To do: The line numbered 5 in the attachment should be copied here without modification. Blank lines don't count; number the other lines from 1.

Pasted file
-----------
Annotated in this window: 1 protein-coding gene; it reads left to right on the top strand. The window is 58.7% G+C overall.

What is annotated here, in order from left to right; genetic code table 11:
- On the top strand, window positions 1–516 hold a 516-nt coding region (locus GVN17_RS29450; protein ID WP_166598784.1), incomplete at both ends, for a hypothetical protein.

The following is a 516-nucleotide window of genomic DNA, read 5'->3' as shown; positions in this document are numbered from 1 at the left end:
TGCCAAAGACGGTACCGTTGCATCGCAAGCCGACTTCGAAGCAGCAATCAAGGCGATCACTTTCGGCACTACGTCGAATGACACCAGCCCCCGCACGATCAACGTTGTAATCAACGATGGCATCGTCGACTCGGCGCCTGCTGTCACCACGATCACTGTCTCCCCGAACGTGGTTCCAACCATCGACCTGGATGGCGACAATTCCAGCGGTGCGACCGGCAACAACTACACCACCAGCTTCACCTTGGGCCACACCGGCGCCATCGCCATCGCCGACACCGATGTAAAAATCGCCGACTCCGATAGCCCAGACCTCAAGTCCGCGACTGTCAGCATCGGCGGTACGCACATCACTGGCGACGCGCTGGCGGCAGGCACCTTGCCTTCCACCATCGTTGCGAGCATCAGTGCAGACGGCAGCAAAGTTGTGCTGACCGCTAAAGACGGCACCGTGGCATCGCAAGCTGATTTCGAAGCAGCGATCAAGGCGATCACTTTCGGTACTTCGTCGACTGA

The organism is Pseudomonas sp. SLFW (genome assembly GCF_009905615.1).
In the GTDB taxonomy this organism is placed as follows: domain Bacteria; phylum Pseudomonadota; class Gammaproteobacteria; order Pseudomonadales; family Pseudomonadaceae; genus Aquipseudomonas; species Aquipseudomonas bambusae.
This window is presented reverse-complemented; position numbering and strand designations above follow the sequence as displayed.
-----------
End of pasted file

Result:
TGCCAAAGACGGTACCGTTGCATCGCAAGCCGACTTCGAAGCAGCAATCAAGGCGATCACTTTCGGCACTACGTCGAATGACACCAGCCCCCGCACGATCAACGTTGTAATCAACGATGGCATCGTCGACTCGGCGCCTGCTGTCACCACGATCACTGTCTCCCCGAACGTGGTTCCAACCATCGACCTGGATGGCGACAATTCCAGCGGTGCGACCGGCAACAACTACACCACCAGCTTCACCTTGGGCCACACCGGCGCCATCGCCATCGCCGACACCGATGTAAAAATCGCCGACTCCGATAGCCCAGACCTCAAGTCCGCGACTGTCAGCATCGGCGGTACGCACATCACTGGCGACGCGCTGGCGGCAGGCACCTTGCCTTCCACCATCGTTGCGAGCATCAGTGCAGACGGCAGCAAAGTTGTGCTGACCGCTAAAGACGGCACCGTGGCATCGCAAGCTGATTTCGAAGCAGCGATCAAGGCGATCACTTTCGGTACTTCGTCGACTGA